She loves me like a rock

She loves me like a rock
Mr Chua Poh Soon was once a notorious and vicious gang chief who spent many years in the slammer. The love of his mother, however, helped him turn his life around. Today he is a counsellor for troubled youths.

Footprints freshly minted by the muddy boots of construction workers mark the cement floor of the spanking new Housing Board block in Yishun Street 31.

The walls of the lifts are still lined with cardboard and protective padding to minimise damage as families move in to occupy the five-room units.

Mr Chua Soon Poh's new home - a bright and cheery flat with white floor tiles and white walls - is on the third floor. He moved in two weeks ago with his wife, three children, maid and 86-year-old mother, who is starting to show signs of dementia.

When she is well, Madam Goh Lay Hong - a small, wiry woman with a shock of silver hair and a winsome smile - is chatty and affectionate. But when her illness kicks in, she has been known to accuse Mr Chua of trying to poison her.

"Or she will bang on my bedroom door several times in the middle of the night, asking me to look for her Panadol," the 55-year-old says, shaking his head.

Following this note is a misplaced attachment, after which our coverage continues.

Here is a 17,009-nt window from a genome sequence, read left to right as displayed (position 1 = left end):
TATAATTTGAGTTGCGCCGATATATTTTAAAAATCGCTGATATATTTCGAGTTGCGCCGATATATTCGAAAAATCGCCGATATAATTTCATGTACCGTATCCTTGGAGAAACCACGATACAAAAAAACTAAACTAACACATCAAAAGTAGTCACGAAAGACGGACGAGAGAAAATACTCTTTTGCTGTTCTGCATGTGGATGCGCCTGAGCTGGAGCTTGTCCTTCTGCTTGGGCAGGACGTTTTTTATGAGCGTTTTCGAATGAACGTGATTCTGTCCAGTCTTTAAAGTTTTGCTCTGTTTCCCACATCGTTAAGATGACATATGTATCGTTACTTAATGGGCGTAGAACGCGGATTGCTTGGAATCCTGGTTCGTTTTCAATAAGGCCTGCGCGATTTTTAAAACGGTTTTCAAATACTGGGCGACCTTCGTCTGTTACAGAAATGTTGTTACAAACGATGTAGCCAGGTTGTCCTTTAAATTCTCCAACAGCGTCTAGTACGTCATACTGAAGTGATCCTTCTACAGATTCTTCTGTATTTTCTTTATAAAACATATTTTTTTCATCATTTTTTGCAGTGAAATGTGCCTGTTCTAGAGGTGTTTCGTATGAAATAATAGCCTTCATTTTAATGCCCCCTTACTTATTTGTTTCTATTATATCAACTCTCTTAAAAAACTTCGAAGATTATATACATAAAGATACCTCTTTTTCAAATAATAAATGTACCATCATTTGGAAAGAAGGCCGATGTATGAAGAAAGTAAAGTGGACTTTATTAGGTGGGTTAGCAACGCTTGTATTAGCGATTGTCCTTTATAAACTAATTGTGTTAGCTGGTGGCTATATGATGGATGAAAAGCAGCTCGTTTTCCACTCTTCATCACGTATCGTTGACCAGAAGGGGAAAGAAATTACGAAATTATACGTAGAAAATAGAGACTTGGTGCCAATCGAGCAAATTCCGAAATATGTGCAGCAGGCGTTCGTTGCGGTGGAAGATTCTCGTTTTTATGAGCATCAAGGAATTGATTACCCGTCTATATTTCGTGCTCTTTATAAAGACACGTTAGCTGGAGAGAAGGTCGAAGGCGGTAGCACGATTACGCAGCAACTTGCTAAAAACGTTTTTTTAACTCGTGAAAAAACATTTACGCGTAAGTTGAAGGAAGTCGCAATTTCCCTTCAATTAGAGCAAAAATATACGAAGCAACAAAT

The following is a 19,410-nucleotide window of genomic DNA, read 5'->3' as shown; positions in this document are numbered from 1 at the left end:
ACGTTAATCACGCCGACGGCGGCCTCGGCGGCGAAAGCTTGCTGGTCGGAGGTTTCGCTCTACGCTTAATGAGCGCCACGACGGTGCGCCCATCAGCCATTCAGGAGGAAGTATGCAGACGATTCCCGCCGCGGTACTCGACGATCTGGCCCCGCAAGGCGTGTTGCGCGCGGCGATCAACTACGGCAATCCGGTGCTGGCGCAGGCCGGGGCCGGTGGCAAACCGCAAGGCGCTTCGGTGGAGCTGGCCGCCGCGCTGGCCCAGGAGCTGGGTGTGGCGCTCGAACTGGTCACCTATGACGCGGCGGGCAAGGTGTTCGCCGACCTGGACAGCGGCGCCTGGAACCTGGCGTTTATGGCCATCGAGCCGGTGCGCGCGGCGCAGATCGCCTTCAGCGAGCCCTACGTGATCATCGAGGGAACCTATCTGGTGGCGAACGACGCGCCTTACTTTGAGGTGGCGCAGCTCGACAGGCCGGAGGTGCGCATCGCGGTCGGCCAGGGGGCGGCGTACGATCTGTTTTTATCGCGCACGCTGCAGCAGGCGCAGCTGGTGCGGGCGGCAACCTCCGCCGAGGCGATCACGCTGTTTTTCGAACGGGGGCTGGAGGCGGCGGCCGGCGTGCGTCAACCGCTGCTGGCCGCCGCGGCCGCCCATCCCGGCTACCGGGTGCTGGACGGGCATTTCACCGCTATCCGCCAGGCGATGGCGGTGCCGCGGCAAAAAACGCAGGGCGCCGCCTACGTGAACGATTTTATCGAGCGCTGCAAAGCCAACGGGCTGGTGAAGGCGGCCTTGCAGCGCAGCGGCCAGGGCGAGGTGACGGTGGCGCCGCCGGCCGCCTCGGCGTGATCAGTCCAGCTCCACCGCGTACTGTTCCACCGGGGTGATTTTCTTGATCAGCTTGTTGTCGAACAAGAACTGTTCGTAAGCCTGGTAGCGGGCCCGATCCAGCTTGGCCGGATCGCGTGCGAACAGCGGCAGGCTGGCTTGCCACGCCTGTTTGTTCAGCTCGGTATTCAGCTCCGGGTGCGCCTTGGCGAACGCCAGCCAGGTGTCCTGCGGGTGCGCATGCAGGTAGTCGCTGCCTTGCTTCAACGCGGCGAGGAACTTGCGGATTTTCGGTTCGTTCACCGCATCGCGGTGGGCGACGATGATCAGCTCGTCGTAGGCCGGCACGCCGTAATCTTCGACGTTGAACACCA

Her loopy behaviour drives him up the wall sometimes but he does not complain.

"She is the most important woman in my life," the stocky man declares passionately in Mandarin. "Without her, I probably won't be here today."

His mother, he says, is the reason he is today a happily married man holding down a steady job as a youth worker and not a hard- core drug addict behind bars or dead from an overdose.

Mr Chua has a past. It is writ large on his body in the gaudy tattoos of serpents, tigers and buxomly women all over his chest and back.

He was a secret society member in his early teens before becoming a hard-core drug addict and pusher, and served three jail terms.

It was his mother's unconditional love and devotion that finally made him change.

"She never gave up on me. She never missed a prison visit, she was always there, telling me to turn over a new leaf. Now it's my turn. I will always take care of her, no matter how difficult," he says.

Garrulous, with a booming voice and the quick manner of one used to taking charge, Mr Chua grew up the second youngest of 10 children in an attap house in a kampung near Bukit Timah's Beauty World.

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